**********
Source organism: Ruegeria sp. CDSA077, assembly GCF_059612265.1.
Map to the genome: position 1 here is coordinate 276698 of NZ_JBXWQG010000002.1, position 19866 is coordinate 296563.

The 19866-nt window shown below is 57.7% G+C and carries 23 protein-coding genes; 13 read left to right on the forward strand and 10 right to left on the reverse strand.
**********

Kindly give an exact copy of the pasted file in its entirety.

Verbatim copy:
Source organism: Ruegeria sp. CDSA077, assembly GCF_059612265.1.
Map to the genome: position 1 here is coordinate 276698 of NZ_JBXWQG010000002.1, position 19866 is coordinate 296563.

The 19866-nt window shown below is 57.7% G+C and carries 23 protein-coding genes; 13 read left to right on the forward strand and 10 right to left on the reverse strand.